Standby to waste electricity

(MPanchenko/shutterstock.com)

(MPanchenko/shutterstock.com)

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, Last Updated: 11:00 AM ET

A new in-depth report form the International Energy Agency claims that the world's Internet-connected devices are already wasting US$80 billion a year in electricity and the waste is set to get much worse very soon.

That's because from smartphones and tablets to TVs, set-top boxes, printers and games consoles, there are currently 14 billion connected devices either in use or in standby mode around the world but by the end of the decade, this number will have jumped to a massive 50 billion as the connected home goes mainstream and as more and more of us embrace the always-on lifestyle.

This skyrocketing demand could also mean that by 2025, their combined energy use will hit 1140 terawatt hours per year. That's the total amount of energy that Canada and Germany combined currently consume every year. Or 6% of the world's total yearly electricity use.

But as much as two thirds of this massive total of energy use is currently wasted energy because for most of these devices, the lion's share of the power they're consuming is when they're in standby mode, i.e., waiting to be used rather than being in use.

Take set-top boxes, for example. In the U.S. alone in 2010, there were over 160 million of them plugged in and ready to go. They need to be "always on" to be able to respond to network requests -- say access via an app to start recording, or to automatically update firmware or software. As a result, according to the report, theses boxes accounted for an estimated 18 TWh of electricity, that's more than the total annual electricity use of Iceland. Or, to put it another way, $2 billion in electricity bills for their owners.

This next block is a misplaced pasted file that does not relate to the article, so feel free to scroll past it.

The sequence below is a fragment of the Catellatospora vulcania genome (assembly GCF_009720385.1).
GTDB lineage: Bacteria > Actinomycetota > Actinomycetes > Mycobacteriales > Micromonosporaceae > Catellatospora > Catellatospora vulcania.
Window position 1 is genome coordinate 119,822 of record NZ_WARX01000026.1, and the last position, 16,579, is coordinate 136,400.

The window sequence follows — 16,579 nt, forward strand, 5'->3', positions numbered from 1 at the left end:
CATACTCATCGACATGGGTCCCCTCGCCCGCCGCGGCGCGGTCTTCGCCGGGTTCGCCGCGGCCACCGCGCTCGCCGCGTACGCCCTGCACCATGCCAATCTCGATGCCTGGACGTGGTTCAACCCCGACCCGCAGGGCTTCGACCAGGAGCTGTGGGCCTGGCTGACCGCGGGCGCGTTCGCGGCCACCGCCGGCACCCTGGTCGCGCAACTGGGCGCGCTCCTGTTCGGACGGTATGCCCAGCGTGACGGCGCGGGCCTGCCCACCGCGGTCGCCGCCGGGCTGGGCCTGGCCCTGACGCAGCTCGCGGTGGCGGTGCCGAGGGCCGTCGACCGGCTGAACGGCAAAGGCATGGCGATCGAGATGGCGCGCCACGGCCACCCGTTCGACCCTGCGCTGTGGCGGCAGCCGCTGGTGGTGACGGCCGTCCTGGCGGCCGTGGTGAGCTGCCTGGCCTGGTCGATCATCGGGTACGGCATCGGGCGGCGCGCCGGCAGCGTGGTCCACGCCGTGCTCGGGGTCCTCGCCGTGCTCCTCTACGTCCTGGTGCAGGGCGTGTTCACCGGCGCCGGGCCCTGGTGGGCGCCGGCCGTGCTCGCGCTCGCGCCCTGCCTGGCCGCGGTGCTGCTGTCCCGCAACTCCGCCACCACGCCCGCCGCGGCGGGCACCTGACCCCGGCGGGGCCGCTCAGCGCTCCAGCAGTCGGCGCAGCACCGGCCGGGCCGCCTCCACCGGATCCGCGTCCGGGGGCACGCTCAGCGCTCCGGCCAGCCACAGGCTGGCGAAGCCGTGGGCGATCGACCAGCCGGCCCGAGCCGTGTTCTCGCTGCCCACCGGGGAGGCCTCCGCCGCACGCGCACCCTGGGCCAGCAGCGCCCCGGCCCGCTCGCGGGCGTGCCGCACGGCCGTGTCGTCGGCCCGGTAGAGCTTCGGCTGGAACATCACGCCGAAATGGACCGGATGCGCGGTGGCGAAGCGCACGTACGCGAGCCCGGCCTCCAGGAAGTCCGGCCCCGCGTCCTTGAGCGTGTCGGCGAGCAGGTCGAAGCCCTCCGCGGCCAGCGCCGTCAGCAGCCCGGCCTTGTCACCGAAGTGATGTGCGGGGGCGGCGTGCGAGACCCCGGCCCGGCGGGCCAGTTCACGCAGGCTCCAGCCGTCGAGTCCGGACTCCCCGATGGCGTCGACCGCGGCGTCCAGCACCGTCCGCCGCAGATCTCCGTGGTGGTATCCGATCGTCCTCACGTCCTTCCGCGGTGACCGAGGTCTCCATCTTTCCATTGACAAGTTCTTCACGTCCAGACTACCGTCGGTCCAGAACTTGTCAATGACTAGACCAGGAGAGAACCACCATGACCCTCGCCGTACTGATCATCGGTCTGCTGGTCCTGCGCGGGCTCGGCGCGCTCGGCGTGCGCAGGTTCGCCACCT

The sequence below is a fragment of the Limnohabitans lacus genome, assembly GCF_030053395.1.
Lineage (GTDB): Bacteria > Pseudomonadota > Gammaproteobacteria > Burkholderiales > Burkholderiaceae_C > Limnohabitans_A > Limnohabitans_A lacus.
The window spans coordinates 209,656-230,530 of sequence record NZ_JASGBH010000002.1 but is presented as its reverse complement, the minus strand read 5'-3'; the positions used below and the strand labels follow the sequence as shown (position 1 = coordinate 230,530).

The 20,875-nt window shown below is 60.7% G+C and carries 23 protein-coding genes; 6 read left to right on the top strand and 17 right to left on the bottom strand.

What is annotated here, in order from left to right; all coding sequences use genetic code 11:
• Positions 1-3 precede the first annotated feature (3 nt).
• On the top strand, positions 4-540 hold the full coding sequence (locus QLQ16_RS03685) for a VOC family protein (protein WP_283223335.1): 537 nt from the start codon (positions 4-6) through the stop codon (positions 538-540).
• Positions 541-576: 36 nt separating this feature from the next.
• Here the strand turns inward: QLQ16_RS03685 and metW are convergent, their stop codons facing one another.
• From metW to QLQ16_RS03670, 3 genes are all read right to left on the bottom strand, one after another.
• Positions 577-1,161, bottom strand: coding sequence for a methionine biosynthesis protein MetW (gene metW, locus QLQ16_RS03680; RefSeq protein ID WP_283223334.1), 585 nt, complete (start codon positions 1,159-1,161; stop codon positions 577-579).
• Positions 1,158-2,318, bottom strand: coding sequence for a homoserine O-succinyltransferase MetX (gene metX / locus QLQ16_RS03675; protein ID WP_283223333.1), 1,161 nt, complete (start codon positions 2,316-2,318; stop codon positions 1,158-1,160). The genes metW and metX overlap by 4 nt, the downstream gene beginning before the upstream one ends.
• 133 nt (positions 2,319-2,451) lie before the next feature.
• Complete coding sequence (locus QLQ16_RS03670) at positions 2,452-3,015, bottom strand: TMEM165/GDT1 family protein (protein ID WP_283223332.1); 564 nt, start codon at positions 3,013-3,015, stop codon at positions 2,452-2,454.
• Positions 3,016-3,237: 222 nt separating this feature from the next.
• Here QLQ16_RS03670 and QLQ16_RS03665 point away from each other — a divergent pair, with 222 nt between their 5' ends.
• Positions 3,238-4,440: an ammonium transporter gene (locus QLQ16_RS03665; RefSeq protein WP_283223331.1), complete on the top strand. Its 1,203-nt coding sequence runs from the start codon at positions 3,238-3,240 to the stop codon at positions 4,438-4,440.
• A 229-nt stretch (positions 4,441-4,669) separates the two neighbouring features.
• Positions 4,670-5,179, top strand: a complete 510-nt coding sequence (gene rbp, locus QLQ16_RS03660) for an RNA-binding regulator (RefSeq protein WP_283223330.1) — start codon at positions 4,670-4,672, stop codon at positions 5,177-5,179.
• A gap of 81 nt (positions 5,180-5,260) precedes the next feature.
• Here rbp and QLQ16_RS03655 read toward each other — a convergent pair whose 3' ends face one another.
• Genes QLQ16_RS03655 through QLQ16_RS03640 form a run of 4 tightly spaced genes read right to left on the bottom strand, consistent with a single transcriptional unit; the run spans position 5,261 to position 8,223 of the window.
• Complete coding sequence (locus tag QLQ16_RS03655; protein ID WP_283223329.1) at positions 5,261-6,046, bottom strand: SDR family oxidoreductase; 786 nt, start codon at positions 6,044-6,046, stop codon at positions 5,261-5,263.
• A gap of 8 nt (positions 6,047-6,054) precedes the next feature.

Minimize the waste

So what can consumers do to stop this waste? The obvious answer is to turn off devices when they're not in use and where re-establishing a network connection wouldn't be an issue -- for example, shut down a computer or turn off the TV when not in use. Likewise, when shopping for new devices, make sure they carry the Energy Star badge that highlights their efficiency.

However, the overriding reason for the devices wasting energy, according to the International Energy Agency, is poor standby technology in many of today's connected devices and it is therefore appealing to manufacturers to adopt more efficient components and with software that will better help to manage power consumption.

If device makers adopt new standards and countries introduce the policies, punishments and rewards needed to implement these changes and to raise consumer awareness, it could result in a 65% cut in energy use by these devices.


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